The California State University Employee Update
Thursday, January 23, 2009
The State’s Cash Situation and IOU’s
The state controller has projected that there will be insufficient cash available to meet all expenditures in the 2008-09 budget because the Legislature and the Governor have been unable to reach a solution on the budget deficit. Hence the state controller’s office will be forced to pursue payment deferrals or issue registered warrants—also known as “IOUs” – as early as February 1. Under the State Constitution, however, the state has an obligation to meet its payment to public schools and public higher education systems. Therefore, CSU employees will continue to be paid. Read the list of priority payments here: http://www.sco.ca.gov/eo/fiscalissues/payments01-2009b.shtml#paymentmenu.
Funding Cal Grants
Due to the state’s impending cash flow crisis, the state controller and the California Student Aid Commission have informed higher education institutions of possible delays in the payment of Cal Grant A and B awards for the spring 2009 term. In response, the CSU has announced that it will defer State University Fee payments for the spring 2009 term for CSU students who experience delays receiving Cal Grants from the California Student Aid Commission. To ensure that CSU’s financially-neediest students who rely on Cal Grant A and B awards to cover their State University Fee will be able to enroll for the spring 2009 semester, CSU campuses will delay student payment of the State University Fee until the California Student Aid Commission is able to disburse Cal Grant funds to campuses.
In addition, Cal Grant B recipients receive a stipend from the state. However, due to the state’s growing cash flow problem, CSU is not in a position to automatically cover these cash stipends to students until the California Student Aid Commission actually distributes the funds. While these students will receive their federal Pell Grant awards and other financial aid, some students may still face financial hardship for the spring 2009 semester. In these cases, campuses will try to provide short-term emergency loans to needy students on a case-by-case basis, provided students have exhausted alternative funding.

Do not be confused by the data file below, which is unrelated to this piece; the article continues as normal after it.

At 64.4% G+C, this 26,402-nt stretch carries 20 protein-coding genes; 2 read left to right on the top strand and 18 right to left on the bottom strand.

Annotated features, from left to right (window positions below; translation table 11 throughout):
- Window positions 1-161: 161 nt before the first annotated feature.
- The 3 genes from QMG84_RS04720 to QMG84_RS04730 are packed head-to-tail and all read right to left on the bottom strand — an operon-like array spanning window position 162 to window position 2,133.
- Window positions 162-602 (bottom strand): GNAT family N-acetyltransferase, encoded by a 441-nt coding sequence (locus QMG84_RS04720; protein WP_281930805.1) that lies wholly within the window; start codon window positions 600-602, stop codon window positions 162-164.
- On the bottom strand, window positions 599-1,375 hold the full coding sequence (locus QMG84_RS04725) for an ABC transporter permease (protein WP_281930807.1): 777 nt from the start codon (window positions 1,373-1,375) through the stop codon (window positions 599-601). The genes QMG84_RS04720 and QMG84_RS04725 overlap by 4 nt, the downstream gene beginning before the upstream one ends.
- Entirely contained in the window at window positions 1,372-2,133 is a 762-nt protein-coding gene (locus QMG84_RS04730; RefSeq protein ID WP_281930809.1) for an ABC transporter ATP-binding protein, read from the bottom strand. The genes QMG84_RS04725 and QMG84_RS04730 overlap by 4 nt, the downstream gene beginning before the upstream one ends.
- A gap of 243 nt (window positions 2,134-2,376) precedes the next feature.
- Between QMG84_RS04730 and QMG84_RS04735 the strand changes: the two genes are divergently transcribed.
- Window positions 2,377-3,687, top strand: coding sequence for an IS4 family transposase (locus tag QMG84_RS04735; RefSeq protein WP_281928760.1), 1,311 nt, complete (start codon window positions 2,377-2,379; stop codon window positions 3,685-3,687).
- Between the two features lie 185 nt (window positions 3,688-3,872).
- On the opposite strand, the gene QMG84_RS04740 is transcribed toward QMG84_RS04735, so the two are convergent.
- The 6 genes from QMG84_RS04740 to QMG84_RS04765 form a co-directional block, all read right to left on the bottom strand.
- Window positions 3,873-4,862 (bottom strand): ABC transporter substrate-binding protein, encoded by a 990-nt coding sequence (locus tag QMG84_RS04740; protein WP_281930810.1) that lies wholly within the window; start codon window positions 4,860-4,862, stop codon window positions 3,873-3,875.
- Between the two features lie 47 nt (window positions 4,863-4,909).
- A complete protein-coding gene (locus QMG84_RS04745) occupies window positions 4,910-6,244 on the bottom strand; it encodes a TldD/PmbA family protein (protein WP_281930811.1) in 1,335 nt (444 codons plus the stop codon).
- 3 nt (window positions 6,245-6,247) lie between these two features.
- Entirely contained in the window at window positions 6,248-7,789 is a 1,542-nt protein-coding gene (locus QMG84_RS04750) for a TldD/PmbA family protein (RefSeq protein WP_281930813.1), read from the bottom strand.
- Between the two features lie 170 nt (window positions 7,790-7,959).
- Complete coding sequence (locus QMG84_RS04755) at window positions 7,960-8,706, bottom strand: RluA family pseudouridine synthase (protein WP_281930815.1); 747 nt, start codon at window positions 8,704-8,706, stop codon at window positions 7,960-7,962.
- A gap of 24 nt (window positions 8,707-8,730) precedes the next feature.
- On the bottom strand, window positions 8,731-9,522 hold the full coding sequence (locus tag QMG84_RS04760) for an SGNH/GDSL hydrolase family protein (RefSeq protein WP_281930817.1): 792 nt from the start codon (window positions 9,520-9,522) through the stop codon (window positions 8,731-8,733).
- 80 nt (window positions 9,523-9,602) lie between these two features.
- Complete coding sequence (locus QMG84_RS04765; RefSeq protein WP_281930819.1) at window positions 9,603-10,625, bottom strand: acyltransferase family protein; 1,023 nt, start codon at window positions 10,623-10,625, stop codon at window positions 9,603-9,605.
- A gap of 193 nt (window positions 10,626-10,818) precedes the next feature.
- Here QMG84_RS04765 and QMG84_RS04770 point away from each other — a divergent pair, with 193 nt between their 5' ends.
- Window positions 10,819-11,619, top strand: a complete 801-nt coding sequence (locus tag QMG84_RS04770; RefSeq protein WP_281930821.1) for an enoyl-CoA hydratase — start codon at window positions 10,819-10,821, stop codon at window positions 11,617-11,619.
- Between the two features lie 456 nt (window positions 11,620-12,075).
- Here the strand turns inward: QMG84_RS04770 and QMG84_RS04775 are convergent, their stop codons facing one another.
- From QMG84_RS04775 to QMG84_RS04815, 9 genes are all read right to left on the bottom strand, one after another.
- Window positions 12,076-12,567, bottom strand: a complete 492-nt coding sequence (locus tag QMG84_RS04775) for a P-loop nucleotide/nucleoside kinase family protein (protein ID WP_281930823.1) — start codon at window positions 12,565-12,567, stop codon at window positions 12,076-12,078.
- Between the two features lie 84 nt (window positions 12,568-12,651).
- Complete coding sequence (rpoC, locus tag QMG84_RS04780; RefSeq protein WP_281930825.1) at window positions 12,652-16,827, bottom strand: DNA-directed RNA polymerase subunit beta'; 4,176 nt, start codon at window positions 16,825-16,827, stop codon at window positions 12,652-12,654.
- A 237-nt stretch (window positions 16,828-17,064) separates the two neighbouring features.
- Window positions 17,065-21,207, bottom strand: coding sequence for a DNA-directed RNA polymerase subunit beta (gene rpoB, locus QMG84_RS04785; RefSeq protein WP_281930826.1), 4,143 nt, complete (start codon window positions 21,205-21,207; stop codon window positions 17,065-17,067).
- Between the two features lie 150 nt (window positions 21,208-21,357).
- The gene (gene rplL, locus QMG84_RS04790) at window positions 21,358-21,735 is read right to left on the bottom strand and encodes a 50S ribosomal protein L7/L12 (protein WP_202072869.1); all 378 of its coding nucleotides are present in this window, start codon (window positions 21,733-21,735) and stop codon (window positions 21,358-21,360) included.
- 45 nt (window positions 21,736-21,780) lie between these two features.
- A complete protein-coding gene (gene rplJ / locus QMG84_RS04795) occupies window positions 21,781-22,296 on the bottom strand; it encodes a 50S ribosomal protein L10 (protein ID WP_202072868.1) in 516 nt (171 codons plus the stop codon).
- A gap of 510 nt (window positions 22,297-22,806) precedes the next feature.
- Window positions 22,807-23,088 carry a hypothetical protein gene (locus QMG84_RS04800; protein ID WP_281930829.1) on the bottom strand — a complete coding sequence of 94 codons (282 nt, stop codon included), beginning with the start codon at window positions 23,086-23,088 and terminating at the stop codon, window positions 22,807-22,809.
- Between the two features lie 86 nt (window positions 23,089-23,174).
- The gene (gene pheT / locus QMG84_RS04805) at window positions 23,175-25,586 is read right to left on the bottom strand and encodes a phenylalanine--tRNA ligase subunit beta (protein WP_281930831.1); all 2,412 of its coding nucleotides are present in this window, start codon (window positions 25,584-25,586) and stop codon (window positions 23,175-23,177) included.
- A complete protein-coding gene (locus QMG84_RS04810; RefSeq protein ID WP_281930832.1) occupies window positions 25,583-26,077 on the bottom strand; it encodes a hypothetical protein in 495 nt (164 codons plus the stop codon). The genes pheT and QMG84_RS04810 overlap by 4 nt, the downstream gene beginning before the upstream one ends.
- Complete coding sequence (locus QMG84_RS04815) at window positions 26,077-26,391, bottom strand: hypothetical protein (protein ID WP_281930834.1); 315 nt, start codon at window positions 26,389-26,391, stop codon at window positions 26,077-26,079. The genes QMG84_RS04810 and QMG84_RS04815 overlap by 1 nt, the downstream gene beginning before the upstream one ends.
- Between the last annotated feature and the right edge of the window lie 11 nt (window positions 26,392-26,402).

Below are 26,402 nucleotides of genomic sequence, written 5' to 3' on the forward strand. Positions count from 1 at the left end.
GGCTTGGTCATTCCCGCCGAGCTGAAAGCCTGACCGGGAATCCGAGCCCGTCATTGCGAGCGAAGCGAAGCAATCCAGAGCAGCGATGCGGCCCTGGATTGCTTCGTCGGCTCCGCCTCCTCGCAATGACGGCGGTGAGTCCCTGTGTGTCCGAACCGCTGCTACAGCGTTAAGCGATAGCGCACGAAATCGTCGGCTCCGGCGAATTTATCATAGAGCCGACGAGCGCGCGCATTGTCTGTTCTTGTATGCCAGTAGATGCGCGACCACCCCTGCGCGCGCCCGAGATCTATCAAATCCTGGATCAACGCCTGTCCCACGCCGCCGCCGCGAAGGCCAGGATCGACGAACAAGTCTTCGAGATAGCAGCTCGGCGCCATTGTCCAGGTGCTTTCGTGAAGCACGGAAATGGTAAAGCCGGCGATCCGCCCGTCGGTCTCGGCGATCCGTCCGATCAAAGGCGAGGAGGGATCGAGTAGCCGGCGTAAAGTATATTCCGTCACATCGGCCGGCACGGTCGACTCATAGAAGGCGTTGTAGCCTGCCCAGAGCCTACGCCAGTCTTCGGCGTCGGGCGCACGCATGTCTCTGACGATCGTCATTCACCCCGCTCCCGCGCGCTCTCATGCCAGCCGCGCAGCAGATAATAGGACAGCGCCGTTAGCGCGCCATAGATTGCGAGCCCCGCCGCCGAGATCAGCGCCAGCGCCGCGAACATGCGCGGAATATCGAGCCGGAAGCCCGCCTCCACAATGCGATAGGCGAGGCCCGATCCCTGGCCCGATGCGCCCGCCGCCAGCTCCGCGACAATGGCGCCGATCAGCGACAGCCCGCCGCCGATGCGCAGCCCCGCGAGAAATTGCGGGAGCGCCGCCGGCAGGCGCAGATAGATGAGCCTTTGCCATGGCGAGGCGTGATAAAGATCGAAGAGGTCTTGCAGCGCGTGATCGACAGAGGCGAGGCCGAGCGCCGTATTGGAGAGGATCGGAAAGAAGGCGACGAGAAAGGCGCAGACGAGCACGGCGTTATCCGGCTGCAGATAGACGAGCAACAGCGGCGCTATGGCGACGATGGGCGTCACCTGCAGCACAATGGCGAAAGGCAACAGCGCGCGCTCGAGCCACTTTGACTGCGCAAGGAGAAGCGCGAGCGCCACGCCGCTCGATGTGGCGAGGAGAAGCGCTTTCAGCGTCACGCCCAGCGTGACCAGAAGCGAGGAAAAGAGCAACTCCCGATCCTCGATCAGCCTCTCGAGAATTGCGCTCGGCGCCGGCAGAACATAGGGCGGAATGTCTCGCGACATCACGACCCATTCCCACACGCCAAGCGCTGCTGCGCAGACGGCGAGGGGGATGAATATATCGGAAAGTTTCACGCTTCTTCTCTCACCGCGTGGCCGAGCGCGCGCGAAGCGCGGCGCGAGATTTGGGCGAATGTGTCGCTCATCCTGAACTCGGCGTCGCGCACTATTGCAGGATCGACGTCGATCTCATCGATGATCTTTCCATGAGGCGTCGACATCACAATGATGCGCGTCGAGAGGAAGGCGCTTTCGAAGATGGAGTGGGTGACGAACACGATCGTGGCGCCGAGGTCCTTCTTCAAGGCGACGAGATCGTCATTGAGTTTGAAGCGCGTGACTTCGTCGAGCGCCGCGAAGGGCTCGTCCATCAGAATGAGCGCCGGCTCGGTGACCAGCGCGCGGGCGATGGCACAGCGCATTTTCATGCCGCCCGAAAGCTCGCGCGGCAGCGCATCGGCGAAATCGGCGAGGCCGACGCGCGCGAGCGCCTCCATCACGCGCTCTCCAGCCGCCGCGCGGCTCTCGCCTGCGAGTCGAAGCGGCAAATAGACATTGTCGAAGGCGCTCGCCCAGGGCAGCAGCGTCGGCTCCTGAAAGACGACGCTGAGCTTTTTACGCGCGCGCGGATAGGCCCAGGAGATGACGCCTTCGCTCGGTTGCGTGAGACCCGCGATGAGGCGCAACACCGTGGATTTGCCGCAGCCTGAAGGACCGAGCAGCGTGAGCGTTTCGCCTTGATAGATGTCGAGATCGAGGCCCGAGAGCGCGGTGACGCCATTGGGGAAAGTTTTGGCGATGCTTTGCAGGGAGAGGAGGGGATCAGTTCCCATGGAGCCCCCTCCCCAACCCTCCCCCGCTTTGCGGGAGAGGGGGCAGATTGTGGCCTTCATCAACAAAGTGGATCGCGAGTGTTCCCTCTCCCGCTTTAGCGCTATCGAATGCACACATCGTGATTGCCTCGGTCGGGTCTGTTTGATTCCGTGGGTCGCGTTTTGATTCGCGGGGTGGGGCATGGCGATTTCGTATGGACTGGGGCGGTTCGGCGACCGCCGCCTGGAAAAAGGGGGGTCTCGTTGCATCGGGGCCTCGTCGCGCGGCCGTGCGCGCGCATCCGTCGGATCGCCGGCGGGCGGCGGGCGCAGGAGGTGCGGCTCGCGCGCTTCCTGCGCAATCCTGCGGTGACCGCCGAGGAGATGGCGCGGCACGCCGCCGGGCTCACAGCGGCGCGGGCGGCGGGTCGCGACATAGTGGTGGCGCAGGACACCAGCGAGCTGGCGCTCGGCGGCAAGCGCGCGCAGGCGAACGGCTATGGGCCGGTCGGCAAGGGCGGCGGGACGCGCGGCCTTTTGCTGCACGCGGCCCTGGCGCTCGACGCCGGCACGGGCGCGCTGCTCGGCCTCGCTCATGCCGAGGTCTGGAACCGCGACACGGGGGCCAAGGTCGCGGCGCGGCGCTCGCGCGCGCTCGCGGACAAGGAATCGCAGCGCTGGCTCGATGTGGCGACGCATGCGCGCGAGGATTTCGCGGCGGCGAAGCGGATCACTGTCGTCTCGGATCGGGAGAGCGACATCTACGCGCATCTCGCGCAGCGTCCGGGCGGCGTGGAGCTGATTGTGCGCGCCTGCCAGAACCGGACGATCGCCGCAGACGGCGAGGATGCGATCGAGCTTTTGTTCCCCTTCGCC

Several state agencies have reported that they will begin implementing the Governor’s December executive order for furloughs two days a month on February 1. The Governor’s furlough plan applies only to state Civil Service Employees under the State Employer-Employee Relations Act (The Dills Act) and does not apply to CSU employees. However, the governor’s executive order requests that the CSU, the University of California, the California Community Colleges and other state entities implement similar measures to achieve budget and cash savings for the current and next fiscal year. The CSU is not planning furloughs at this time and has implemented several cost savings measures including: limiting student enrollment for fall 2009; freezing the salaries of vice presidents, vice chancellors, presidents and the chancellor; restricting travel; canceling equipment and supply purchases; and filling only essential positions.
It is difficult to say when and how the legislature and the governor will resolve the budget crisis. The CSU has been planning how to maintain operations under several different scenarios. CSU’s leaders have committed to do everything they can to protect students, faculty and staff and to preserve the quality of the universities. However, the longer the state delays reaching a budget compromise, the more at risk the CSU will become to deeper budget cuts that will significantly impact programs, services, payroll and personnel. Employees will receive ongoing updates as news develops.